‘Students In Action’ Changes Lives of Youth Volunteers•
The phrase, “it is better to give than to receive,” has proven true over the years. But it especially resonates with this year’s at-risk youth who are participating in the Jefferson Awards’ Students in Action program.
The program is touted as one that offers intensive training for student leaders by empowering them to think big in an effort to create maximum impact. New Jersey’s 3,054 middle and high school participants couldn’t agree more. While working to make a difference in their communities, the students ended up changing their own lives for the better.
“One of our schools has a program for school-phobic kids, but when they come to conferences, you wouldn’t even know the difference,” explained Heather Tedesco, New Jersey’s Jefferson Awards Regional Director. “They wouldn’t even speak in a classroom, and now they’re speaking in front of 200 people. It’s all about getting to something that these kids care about because it makes a huge difference.”
Since its inception in 2007, Students in Action has generated some impressive results. It has been responsible for training nearly 16,000 student leaders, more than 3,000 of which have come from New Jersey and have logged more than 17 million hours of service, according to the Jefferson Awards Foundation.
The real eye-opening statistics come when looking at the personal impact the program has had on its participants. According to the Jefferson Awards Foundation, 37 percent of the students live in low-income areas and of those, 65 percent are at risk of not completing high school. Yet, after being involved in Students in Action, 99 percent graduated, and 71 percent attended four-year colleges. Tedesco says that’s what makes the Students in Action program unique because it creates a win-win-win situation for communities, schools, and at-risk students.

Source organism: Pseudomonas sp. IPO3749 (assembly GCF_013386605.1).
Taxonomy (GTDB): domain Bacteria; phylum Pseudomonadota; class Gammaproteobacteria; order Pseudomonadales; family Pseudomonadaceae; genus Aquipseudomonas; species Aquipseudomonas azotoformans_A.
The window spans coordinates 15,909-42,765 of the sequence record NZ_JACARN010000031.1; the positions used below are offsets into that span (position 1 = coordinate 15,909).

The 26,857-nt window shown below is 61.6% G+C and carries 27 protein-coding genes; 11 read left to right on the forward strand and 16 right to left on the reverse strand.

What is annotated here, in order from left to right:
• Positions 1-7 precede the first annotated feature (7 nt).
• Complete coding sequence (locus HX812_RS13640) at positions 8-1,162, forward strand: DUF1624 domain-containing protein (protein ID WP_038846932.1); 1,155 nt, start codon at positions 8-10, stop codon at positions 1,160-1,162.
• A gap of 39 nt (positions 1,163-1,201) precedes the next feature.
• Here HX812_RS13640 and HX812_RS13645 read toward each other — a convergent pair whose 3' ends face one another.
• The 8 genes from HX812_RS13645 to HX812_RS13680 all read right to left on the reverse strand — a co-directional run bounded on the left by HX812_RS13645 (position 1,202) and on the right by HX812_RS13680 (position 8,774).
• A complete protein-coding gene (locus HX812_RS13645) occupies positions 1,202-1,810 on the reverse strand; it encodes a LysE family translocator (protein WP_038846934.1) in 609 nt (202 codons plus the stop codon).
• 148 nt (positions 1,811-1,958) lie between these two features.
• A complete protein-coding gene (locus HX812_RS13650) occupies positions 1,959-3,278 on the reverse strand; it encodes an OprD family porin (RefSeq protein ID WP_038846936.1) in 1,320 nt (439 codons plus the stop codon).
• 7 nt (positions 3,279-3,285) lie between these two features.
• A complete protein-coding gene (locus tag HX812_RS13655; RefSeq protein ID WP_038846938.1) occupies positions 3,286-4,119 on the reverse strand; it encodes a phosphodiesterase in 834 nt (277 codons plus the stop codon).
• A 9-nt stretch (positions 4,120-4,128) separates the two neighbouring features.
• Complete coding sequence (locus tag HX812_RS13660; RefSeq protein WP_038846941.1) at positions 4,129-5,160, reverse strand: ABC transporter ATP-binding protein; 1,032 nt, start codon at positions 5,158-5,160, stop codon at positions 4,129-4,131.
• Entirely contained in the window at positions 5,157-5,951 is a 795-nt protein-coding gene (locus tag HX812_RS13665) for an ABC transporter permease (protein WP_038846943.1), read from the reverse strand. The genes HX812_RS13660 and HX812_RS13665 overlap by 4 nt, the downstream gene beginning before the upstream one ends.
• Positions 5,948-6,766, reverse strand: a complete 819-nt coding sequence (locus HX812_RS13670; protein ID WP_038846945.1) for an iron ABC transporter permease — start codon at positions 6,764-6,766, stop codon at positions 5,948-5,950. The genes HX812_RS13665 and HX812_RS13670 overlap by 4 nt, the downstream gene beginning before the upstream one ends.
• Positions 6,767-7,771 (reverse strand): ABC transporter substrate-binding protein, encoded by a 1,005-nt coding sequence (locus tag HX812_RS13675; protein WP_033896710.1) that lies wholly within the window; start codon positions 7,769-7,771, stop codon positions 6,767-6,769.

The success of the program is partly due to the responsibility that it places on each student. Not only do they get hands-on training in marketing, fundraising, leadership, and organization, they also are required to practically apply those skills to causes that they select. Organizers say Students in Action works because unlike high school, students aren’t forced to do anything. Instead, everything is student-motivated and student-run.
In addition, studies show that involving at-risk students in service offers added benefits on a macroeconomic scale. According to a report from Opportunity Nation, services to aid 5.6 million disconnected American youth cost the country $93 billion annually. Yet, the Jefferson Awards Foundation has noted that a $50,000 investment in Students in Action will train more than 150 students, who will in turn offer a $2.8 million benefit to their communities. That’s a whopping 56-fold return on investment.
Despite the plethora of youth initiatives that exist for disadvantaged youth, studies suggest that those which are most effective teach students to solve problems. Students in Action truly exemplifies this spirit.